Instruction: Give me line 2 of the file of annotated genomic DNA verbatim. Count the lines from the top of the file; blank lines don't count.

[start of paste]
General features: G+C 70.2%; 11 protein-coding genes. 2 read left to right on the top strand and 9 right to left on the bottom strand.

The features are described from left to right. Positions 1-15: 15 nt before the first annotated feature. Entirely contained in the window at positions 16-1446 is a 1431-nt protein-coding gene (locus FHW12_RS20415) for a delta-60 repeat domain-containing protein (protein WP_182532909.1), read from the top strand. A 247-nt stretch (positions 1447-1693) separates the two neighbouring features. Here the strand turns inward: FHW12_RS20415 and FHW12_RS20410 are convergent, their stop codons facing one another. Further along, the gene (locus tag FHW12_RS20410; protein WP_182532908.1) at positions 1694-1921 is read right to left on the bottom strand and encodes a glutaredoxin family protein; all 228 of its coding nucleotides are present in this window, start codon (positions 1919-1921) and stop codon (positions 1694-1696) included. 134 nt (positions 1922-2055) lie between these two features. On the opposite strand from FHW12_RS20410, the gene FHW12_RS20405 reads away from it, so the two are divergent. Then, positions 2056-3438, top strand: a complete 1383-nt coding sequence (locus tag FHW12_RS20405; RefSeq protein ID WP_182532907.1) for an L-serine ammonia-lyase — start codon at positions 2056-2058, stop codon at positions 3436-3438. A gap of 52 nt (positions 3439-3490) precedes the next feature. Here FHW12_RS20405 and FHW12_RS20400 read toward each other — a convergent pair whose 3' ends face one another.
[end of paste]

The features are described from left to right. Positions 1-15: 15 nt before the first annotated feature. Entirely contained in the window at positions 16-1446 is a 1431-nt protein-coding gene (locus FHW12_RS20415) for a delta-60 repeat domain-containing protein (protein WP_182532909.1), read from the top strand. A 247-nt stretch (positions 1447-1693) separates the two neighbouring features. Here the strand turns inward: FHW12_RS20415 and FHW12_RS20410 are convergent, their stop codons facing one another. Further along, the gene (locus tag FHW12_RS20410; protein WP_182532908.1) at positions 1694-1921 is read right to left on the bottom strand and encodes a glutaredoxin family protein; all 228 of its coding nucleotides are present in this window, start codon (positions 1919-1921) and stop codon (positions 1694-1696) included. 134 nt (positions 1922-2055) lie between these two features. On the opposite strand from FHW12_RS20410, the gene FHW12_RS20405 reads away from it, so the two are divergent. Then, positions 2056-3438, top strand: a complete 1383-nt coding sequence (locus tag FHW12_RS20405; RefSeq protein ID WP_182532907.1) for an L-serine ammonia-lyase — start codon at positions 2056-2058, stop codon at positions 3436-3438. A gap of 52 nt (positions 3439-3490) precedes the next feature. Here FHW12_RS20405 and FHW12_RS20400 read toward each other — a convergent pair whose 3' ends face one another.